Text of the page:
As the recent power cuts have re-entered the radar of all South Africans, it goes without saying that there will be certain repercussions to the South African economy and with no exception, the mining industry.

With the previous announcement of an ‘electricity emergency’ in 2008 that forced the world’s three largest mines – Anglo Gold Ashanti, Goldfields and Harmony – to evacuate underground staff and cease mining operations, naturally mining companies were left wondering what repercussions will be felt this time around.

Luckily mining companies know what to expect to a certain degree thanks to a deal struck in 2010 between Eskom and the industry that allows the mines to keep operating on reduced power.

However, this being the first real load shedding announcement since 2008, it is still uncertain what this arrangement will mean for the industry and its output. As experienced before the gold and platinum prices were sent to record levels having a plummeting effect on the rand.

Within the arrangement struck in 2010, Eskom is to give the industry notice to reduce their power consumption by between 15% and 20% when the national grid is at its tightest and unable to meet demand.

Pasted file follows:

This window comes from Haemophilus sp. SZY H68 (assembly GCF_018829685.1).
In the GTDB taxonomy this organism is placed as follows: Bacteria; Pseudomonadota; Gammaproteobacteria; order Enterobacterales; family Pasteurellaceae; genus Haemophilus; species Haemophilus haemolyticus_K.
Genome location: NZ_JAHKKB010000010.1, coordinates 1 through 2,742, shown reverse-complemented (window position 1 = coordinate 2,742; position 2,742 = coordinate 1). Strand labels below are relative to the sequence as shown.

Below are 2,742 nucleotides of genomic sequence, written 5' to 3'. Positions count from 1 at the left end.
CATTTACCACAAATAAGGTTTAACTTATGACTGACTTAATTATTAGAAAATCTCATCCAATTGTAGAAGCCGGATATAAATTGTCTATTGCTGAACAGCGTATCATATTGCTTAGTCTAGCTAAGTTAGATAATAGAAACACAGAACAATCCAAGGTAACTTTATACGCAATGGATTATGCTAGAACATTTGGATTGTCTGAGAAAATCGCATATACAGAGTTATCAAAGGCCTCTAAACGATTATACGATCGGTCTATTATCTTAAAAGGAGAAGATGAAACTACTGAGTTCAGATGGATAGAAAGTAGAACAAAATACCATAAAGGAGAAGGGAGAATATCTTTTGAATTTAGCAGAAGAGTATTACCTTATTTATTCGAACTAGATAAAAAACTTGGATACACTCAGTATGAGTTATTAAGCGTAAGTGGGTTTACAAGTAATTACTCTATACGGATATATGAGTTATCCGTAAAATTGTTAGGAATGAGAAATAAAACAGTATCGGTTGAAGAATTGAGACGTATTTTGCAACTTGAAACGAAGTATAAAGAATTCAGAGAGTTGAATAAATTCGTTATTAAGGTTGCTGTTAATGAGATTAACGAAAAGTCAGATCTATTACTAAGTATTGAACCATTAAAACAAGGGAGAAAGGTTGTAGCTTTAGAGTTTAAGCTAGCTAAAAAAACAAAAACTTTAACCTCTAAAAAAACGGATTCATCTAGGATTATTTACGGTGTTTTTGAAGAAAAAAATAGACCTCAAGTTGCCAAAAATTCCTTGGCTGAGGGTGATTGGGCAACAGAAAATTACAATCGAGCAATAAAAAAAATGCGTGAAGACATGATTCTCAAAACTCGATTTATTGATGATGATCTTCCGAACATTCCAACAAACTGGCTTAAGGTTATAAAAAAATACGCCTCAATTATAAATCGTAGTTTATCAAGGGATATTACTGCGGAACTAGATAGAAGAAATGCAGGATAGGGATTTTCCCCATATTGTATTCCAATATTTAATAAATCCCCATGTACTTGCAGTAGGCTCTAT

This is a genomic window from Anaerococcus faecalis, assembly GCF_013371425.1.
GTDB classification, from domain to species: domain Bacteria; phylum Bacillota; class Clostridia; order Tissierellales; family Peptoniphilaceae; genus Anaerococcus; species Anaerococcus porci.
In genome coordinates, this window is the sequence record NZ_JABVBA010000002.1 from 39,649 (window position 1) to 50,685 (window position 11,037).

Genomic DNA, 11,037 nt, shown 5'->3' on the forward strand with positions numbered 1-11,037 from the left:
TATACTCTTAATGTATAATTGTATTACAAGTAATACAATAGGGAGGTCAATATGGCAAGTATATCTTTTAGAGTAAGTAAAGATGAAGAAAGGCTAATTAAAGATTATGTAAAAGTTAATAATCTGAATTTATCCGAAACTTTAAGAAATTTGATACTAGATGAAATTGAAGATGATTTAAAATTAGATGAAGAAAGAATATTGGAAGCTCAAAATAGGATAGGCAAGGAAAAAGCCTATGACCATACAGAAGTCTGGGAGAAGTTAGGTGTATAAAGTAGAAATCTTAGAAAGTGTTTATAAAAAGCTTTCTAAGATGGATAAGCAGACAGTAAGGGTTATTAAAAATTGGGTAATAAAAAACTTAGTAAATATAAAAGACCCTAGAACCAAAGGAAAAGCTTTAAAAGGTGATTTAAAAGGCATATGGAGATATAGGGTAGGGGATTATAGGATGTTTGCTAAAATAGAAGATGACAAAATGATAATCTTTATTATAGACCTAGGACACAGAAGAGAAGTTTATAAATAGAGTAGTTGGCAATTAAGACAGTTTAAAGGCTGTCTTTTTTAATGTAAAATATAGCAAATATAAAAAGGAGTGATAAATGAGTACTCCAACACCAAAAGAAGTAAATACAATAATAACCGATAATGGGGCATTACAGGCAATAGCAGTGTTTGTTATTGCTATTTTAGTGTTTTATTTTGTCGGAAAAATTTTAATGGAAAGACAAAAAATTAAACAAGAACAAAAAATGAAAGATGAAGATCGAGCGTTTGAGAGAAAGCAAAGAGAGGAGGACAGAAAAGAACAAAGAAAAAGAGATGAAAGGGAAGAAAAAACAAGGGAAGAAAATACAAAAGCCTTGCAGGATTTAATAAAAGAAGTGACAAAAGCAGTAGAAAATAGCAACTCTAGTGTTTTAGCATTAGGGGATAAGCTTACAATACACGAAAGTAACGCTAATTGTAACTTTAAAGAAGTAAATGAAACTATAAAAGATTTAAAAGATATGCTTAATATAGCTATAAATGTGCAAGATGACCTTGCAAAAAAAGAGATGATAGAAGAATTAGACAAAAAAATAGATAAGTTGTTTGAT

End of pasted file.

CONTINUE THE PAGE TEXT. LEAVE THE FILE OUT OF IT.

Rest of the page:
“If it’s a 15% or 20% reduction in demand and it goes on for an extended period, it can have quite a big impact,” said Sibanye spokesman James Wellsted.

For instance, concentrators are switched off and water pumps that would prevent underground dams from flooding are only turned on during low usage hours at night, he said.

Impala Platinum reduces its usage of power-intensive equipment, including furnaces, during national peak usage times when residential consumers are just waking up or have just returned from work, spokesman Johan Theron said. Going on to explain that shifting the energy-intensive work to an off-peak period in the middle of the night “is not ideal or sustainable, as it will impact the business over time in that wear on furnaces are accelerated under these operating conditions”.

With an undetermined level of repercussions, mines have to look at what measures they can put in place in order to reduce the impact.

Conscious of the need to facilitate energy conservation, Eskom developed a strategic approach to Demand Side Management. The main objective of this is to review which processes have the potential to produce energy saving opportunities for miners.

Alternatively mines have looked at the potential of producing their own power, an expensive and legally challenging task, it also undermines the volume of electricity consumption the industry consumes, thus making self-generated energy a near impossible task.

“We need to fix Eskom, to think that underground gold mining can survive without Eskom is going to be difficult,” said Peter Steenkamp, the chief executive of gold miner Harmony.

Few companies have succeeded when it comet to decreasing their dependency on the grid. Petrochemicals firm Sasol has done well to achieve the production of 70% of its electricity needs. 

But companies such as Sibanye, Harmony Gold and Amplats are struggling to do the same.

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